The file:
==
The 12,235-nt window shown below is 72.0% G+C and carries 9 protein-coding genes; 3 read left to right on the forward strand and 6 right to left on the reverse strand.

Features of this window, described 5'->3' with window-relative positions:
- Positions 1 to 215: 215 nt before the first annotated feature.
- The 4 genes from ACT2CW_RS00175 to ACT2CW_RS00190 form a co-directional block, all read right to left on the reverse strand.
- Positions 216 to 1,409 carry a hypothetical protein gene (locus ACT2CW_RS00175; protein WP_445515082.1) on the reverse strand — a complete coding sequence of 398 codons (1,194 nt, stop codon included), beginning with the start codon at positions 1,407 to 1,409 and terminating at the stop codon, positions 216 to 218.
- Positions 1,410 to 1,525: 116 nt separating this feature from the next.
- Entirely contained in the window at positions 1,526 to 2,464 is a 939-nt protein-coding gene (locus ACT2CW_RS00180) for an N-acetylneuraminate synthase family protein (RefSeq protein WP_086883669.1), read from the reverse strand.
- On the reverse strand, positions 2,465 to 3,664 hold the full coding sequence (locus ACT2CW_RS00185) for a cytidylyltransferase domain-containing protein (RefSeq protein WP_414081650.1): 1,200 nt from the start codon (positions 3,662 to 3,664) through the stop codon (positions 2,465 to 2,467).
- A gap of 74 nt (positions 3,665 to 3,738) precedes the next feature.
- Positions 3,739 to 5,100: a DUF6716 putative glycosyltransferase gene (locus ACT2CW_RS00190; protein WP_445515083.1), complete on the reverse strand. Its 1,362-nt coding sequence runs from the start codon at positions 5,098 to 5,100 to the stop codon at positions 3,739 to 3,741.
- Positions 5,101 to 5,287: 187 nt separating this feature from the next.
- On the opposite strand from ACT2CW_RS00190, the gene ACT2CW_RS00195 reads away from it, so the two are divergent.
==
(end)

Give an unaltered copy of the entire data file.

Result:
The 12,235-nt window shown below is 72.0% G+C and carries 9 protein-coding genes; 3 read left to right on the forward strand and 6 right to left on the reverse strand.

Features of this window, described 5'->3' with window-relative positions:
- Positions 1 to 215: 215 nt before the first annotated feature.
- The 4 genes from ACT2CW_RS00175 to ACT2CW_RS00190 form a co-directional block, all read right to left on the reverse strand.
- Positions 216 to 1,409 carry a hypothetical protein gene (locus ACT2CW_RS00175; protein WP_445515082.1) on the reverse strand — a complete coding sequence of 398 codons (1,194 nt, stop codon included), beginning with the start codon at positions 1,407 to 1,409 and terminating at the stop codon, positions 216 to 218.
- Positions 1,410 to 1,525: 116 nt separating this feature from the next.
- Entirely contained in the window at positions 1,526 to 2,464 is a 939-nt protein-coding gene (locus ACT2CW_RS00180) for an N-acetylneuraminate synthase family protein (RefSeq protein WP_086883669.1), read from the reverse strand.
- On the reverse strand, positions 2,465 to 3,664 hold the full coding sequence (locus ACT2CW_RS00185) for a cytidylyltransferase domain-containing protein (RefSeq protein WP_414081650.1): 1,200 nt from the start codon (positions 3,662 to 3,664) through the stop codon (positions 2,465 to 2,467).
- A gap of 74 nt (positions 3,665 to 3,738) precedes the next feature.
- Positions 3,739 to 5,100: a DUF6716 putative glycosyltransferase gene (locus ACT2CW_RS00190; protein WP_445515083.1), complete on the reverse strand. Its 1,362-nt coding sequence runs from the start codon at positions 5,098 to 5,100 to the stop codon at positions 3,739 to 3,741.
- Positions 5,101 to 5,287: 187 nt separating this feature from the next.
- On the opposite strand from ACT2CW_RS00190, the gene ACT2CW_RS00195 reads away from it, so the two are divergent.